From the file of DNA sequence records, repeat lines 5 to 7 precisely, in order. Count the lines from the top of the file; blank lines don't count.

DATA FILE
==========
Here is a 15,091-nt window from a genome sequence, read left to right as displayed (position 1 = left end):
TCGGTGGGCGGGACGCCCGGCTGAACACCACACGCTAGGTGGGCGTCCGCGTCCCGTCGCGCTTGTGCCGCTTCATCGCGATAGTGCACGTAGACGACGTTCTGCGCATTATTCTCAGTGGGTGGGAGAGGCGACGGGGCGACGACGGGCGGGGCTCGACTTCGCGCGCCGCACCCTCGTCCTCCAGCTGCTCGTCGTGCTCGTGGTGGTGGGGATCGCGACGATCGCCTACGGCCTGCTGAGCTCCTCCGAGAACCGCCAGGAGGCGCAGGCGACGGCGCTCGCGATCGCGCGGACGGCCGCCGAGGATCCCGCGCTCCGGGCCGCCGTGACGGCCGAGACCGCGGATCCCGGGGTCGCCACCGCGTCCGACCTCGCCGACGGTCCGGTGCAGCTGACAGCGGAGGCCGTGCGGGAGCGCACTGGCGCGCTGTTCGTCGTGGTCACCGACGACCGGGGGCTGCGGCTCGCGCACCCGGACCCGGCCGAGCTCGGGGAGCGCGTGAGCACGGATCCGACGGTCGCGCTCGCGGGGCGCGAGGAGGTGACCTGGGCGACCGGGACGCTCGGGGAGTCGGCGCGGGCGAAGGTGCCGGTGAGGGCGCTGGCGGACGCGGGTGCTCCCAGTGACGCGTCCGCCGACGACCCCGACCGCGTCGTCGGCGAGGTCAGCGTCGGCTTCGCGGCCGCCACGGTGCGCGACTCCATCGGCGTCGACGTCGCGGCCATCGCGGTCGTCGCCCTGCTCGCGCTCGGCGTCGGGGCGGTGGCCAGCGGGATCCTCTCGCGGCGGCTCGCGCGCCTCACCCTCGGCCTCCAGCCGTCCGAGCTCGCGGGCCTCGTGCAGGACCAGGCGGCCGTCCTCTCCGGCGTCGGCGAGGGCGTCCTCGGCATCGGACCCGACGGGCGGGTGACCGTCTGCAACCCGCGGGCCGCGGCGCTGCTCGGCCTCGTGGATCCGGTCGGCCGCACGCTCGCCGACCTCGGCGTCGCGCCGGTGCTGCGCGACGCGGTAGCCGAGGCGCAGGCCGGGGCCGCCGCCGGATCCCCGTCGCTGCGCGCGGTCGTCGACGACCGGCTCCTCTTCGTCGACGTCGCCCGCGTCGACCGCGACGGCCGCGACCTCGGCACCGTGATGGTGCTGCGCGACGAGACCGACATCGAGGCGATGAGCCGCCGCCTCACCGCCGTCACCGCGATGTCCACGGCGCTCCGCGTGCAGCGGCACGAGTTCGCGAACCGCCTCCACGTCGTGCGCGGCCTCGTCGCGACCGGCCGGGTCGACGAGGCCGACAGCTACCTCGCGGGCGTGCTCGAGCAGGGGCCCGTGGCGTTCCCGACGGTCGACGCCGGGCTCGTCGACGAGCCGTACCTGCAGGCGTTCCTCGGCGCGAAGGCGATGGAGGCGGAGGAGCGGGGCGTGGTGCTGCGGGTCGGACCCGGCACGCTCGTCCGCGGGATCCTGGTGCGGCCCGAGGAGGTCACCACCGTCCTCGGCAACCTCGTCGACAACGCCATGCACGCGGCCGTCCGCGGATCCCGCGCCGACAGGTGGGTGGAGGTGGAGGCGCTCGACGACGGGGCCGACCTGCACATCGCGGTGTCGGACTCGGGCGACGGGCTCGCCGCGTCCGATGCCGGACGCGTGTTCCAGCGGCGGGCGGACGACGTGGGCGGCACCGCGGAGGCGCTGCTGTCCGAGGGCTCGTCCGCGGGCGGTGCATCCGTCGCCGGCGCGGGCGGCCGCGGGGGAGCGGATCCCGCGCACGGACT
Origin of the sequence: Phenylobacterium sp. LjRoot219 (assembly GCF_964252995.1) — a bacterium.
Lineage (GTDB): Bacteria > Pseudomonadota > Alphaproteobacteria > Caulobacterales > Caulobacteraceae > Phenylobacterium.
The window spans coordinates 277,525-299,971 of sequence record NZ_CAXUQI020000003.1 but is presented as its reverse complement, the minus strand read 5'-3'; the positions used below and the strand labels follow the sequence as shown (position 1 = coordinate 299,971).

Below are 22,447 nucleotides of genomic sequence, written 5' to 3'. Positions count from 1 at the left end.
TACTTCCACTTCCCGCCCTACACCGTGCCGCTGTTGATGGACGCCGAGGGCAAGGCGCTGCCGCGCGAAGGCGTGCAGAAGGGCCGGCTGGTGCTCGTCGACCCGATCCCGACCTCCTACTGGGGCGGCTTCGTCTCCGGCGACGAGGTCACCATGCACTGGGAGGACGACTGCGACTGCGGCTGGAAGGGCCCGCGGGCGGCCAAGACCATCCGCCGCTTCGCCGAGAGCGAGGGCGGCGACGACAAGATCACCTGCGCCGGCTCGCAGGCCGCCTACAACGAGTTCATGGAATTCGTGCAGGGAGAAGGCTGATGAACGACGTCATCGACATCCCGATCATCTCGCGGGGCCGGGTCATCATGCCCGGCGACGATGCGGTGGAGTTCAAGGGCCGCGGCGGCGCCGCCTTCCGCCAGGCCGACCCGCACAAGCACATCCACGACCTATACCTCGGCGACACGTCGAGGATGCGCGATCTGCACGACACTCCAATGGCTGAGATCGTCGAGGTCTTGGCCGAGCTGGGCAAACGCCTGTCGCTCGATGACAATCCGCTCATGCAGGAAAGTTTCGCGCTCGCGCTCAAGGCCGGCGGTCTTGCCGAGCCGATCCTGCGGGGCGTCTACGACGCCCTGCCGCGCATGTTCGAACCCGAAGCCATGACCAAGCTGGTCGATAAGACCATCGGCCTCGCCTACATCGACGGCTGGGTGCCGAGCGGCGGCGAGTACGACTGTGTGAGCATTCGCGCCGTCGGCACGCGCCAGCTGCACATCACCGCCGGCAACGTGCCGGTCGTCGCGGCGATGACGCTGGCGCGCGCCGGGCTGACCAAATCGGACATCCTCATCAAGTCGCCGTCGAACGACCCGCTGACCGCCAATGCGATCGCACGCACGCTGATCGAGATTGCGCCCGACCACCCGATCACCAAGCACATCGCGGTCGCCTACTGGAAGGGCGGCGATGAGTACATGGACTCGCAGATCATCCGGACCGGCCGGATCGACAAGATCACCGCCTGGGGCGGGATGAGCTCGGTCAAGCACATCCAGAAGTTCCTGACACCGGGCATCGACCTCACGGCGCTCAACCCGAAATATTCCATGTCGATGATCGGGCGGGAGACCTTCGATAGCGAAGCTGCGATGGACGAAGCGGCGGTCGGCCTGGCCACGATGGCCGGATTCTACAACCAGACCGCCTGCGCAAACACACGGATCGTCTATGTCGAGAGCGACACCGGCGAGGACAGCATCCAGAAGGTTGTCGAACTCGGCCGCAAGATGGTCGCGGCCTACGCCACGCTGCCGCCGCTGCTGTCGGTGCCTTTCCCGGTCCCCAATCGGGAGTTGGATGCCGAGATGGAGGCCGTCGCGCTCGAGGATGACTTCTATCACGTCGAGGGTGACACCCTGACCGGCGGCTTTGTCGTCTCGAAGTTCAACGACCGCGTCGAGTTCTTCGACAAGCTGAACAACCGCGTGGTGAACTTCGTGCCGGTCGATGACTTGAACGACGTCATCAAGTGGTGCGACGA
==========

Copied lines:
The window spans coordinates 277,525-299,971 of sequence record NZ_CAXUQI020000003.1 but is presented as its reverse complement, the minus strand read 5'-3'; the positions used below and the strand labels follow the sequence as shown (position 1 = coordinate 299,971).

Below are 22,447 nucleotides of genomic sequence, written 5' to 3'. Positions count from 1 at the left end.
TACTTCCACTTCCCGCCCTACACCGTGCCGCTGTTGATGGACGCCGAGGGCAAGGCGCTGCCGCGCGAAGGCGTGCAGAAGGGCCGGCTGGTGCTCGTCGACCCGATCCCGACCTCCTACTGGGGCGGCTTCGTCTCCGGCGACGAGGTCACCATGCACTGGGAGGACGACTGCGACTGCGGCTGGAAGGGCCCGCGGGCGGCCAAGACCATCCGCCGCTTCGCCGAGAGCGAGGGCGGCGACGACAAGATCACCTGCGCCGGCTCGCAGGCCGCCTACAACGAGTTCATGGAATTCGTGCAGGGAGAAGGCTGATGAACGACGTCATCGACATCCCGATCATCTCGCGGGGCCGGGTCATCATGCCCGGCGACGATGCGGTGGAGTTCAAGGGCCGCGGCGGCGCCGCCTTCCGCCAGGCCGACCCGCACAAGCACATCCACGACCTATACCTCGGCGACACGTCGAGGATGCGCGATCTGCACGACACTCCAATGGCTGAGATCGTCGAGGTCTTGGCCGAGCTGGGCAAACGCCTGTCGCTCGATGACAATCCGCTCATGCAGGAAAGTTTCGCGCTCGCGCTCAAGGCCGGCGGTCTTGCCGAGCCGATCCTGCGGGGCGTCTACGACGCCCTGCCGCGCATGTTCGAACCCGAAGCCATGACCAAGCTGGTCGATAAGACCATCGGCCTCGCCTACATCGACGGCTGGGTGCCGAGCGGCGGCGAGTACGACTGTGTGAGCATTCGCGCCGTCGGCACGCGCCAGCTGCACATCACCGCCGGCAACGTGCCGGTCGTCGCGGCGATGACGCTGGCGCGCGCCGGGCTGACCAAATCGGACATCCTCATCAAGTCGCCGTCGAACGACCCGCTGACCGCCAATGCGATCGCACGCACGCTGATCGAGATTGCGCCCGACCACCCGATCACCAAGCACATCGCGGTCGCCTACTGGAAGGGCGGCGATGAGTACATGGACTCGCAGATCATCCGGACCGGCCGGATCGACAAGATCACCGCCTGGGGCGGGATGAGCTCGGTCAAGCACATCCAGAAGTTCCTGACACCGGGCATCGACCTCACGGCGCTCAACCCGAAATATTCCATGTCGATGATCGGGCGGGAGACCTTCGATAGCGAAGCTGCGATGGACGAAGCGGCGGTCGGCCTGGCCACGATGGCCGGATTCTACAACCAGACCGCCTGCGCAAACACACGGATCGTCTATGTCGAGAGCGACACCGGCGAGGACAGCATCCAGAAGGTTGTCGAACTCGGCCGCAAGATGGTCGCGGCCTACGCCACGCTGCCGCCGCTGCTGTCGGTGCCTTTCCCGGTCCCCAATCGGGAGTTGGATGCCGAGATGGAGGCCGTCGCGCTCGAGGATGACTTCTATCACGTCGAGGGTGACACCCTGACCGGCGGCTTTGTCGTCTCGAAGTTCAACGACCGCGTCGAGTTCTTCGACAAGCTGAACAACCGCGTGGTGAACTTCGTGCCGGTCGATGACTTGAACGACGTCATCAAGTGGTGCGACGA